SocietySeptember 27, 2022

The special horror of fixed term rentals


Being forced to move again and again doesn’t just take an emotional toll, writes Ben Bradford – it’s also cost him thousands of dollars that could be going into a first home deposit.

I’ve been a resident of Tāmaki Makaurau for 10 years. In that time I have, depressingly, inhabited 13 different rentals.

Of course, some of those moves between places were expected, planned or entirely voluntary, as when I found myself living in a lousy flatting environment (I’ve had a few of those, but have learnt that Auckland is far too small to name names or detail specific crimes against fellow flatties).

However, most of the flatshares and rentals I’ve called home have come to an abrupt end due to a landlord selling up, moving a relative in, or to carry out renovations just as soon as the law or tenancy agreement allows. In the latter example, that usually means a brief period of sprucing up the place before returning it to market at a much higher rent.

Welcome to the world of fixed term rentals.

Photo: Getty Images

I’d say my flatting credentials in Auckland are typical, if there is such a thing. I’ve lived mainly on the tightrope of inner/outer-ring suburbs, developing an almost homing-pigeon-like sense of direction around the isthmus. I’ve lived in average-sized rooms in average-priced flats. Nothing high-end; less rainfall showers, more water pressure lotteries and being careful not to mistake the Exit Mould for shampoo.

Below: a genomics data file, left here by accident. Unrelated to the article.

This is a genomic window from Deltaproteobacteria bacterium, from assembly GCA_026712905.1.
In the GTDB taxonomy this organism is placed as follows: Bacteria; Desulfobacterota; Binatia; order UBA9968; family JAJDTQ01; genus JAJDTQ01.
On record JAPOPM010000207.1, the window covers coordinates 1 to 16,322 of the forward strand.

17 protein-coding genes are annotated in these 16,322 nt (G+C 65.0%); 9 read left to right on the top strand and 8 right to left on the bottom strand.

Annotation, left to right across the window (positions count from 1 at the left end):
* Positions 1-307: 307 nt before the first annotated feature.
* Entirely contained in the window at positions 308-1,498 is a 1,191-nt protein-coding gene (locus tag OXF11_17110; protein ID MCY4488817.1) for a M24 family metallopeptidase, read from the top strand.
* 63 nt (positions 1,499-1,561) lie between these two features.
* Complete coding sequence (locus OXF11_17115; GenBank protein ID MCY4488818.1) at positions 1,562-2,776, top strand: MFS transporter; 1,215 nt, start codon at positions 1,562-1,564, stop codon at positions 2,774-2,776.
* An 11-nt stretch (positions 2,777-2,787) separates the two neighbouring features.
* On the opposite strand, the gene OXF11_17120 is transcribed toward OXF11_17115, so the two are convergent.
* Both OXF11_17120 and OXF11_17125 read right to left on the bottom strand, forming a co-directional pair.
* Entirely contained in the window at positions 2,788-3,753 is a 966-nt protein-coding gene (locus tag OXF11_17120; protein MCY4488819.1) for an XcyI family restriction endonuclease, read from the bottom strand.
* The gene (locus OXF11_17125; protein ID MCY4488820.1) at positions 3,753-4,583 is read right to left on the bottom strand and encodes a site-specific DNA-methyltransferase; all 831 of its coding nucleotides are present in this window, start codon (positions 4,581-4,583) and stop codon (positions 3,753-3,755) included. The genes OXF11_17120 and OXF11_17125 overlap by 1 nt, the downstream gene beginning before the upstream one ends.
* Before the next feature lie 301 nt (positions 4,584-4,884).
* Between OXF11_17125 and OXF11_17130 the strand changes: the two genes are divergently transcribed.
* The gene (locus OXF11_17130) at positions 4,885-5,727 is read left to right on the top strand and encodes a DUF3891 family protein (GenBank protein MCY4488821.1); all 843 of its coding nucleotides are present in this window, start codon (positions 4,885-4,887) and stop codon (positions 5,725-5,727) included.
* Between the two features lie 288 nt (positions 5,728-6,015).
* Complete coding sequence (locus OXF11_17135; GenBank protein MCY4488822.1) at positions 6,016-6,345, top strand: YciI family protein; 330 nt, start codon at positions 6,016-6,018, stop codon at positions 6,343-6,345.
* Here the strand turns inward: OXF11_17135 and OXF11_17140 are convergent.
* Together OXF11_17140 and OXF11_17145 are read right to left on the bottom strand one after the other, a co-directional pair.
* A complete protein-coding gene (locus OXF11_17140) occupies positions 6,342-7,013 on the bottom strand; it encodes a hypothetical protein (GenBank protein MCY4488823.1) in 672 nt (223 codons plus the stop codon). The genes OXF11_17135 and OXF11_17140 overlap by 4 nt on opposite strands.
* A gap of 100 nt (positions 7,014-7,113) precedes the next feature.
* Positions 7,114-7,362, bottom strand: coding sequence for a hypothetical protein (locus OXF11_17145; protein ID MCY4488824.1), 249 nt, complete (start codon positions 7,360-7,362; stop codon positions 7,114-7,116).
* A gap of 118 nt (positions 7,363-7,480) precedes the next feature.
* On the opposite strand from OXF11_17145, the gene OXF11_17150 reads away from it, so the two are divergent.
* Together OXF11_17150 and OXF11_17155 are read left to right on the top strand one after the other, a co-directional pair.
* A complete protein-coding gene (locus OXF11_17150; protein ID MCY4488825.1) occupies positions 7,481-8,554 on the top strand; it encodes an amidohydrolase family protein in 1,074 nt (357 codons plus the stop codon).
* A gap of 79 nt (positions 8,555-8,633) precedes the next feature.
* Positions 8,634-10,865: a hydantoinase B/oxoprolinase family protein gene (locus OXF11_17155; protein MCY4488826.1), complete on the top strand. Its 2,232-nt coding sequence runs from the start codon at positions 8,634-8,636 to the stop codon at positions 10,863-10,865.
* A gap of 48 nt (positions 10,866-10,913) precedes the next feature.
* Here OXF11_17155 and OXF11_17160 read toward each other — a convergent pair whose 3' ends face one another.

That was until I moved in with my partner in 2020. We’re were edging further into our 30s, and shared the lofty ambition of being able to choose what to watch on our TV without an intense democratic process. As the lockdowns ramped up, we were grateful to share a refuge from the world during those uncertain times. So in an email to our property manager regarding some routine maintenance, and with our fixed term expiry still some months away, we asked if it was possible to renew our tenancy and stay on.

The reply was a one-line email, stating simply that the landlord had decided to sell up so unfortunately our tenancy would not be renewed at the end of the fixed term. Despite the empathy conveyed via the sad face emoji deployed at the end of that single line, we were pretty devastated – and frustrated that we’d only been told we’d be turfed out in a reply to an email about a broken hob.

Of course I understand the 12-month fixed term was the originally agreed tenancy, and that this is a very common starting contract as landlords size their tenants up. But we were reliable, took great care of their investment and always paid the rent on time, and naively hoped this might mean the fixed term would transform into some longer-lasting security.

What followed was a period of anxiety as we lived in, worked in and simultaneously started to pack up a house that we would now be living in for an indeterminate amount of time. We couldn’t even work to a moving date as the lockdown dragged on.

Every time a fixed term comes to an end with no prospect of staying on, it results in yet another move that is not only time-consuming, stressful and disruptive, but also a major drain on savings meant for that ever-intangible first house deposit.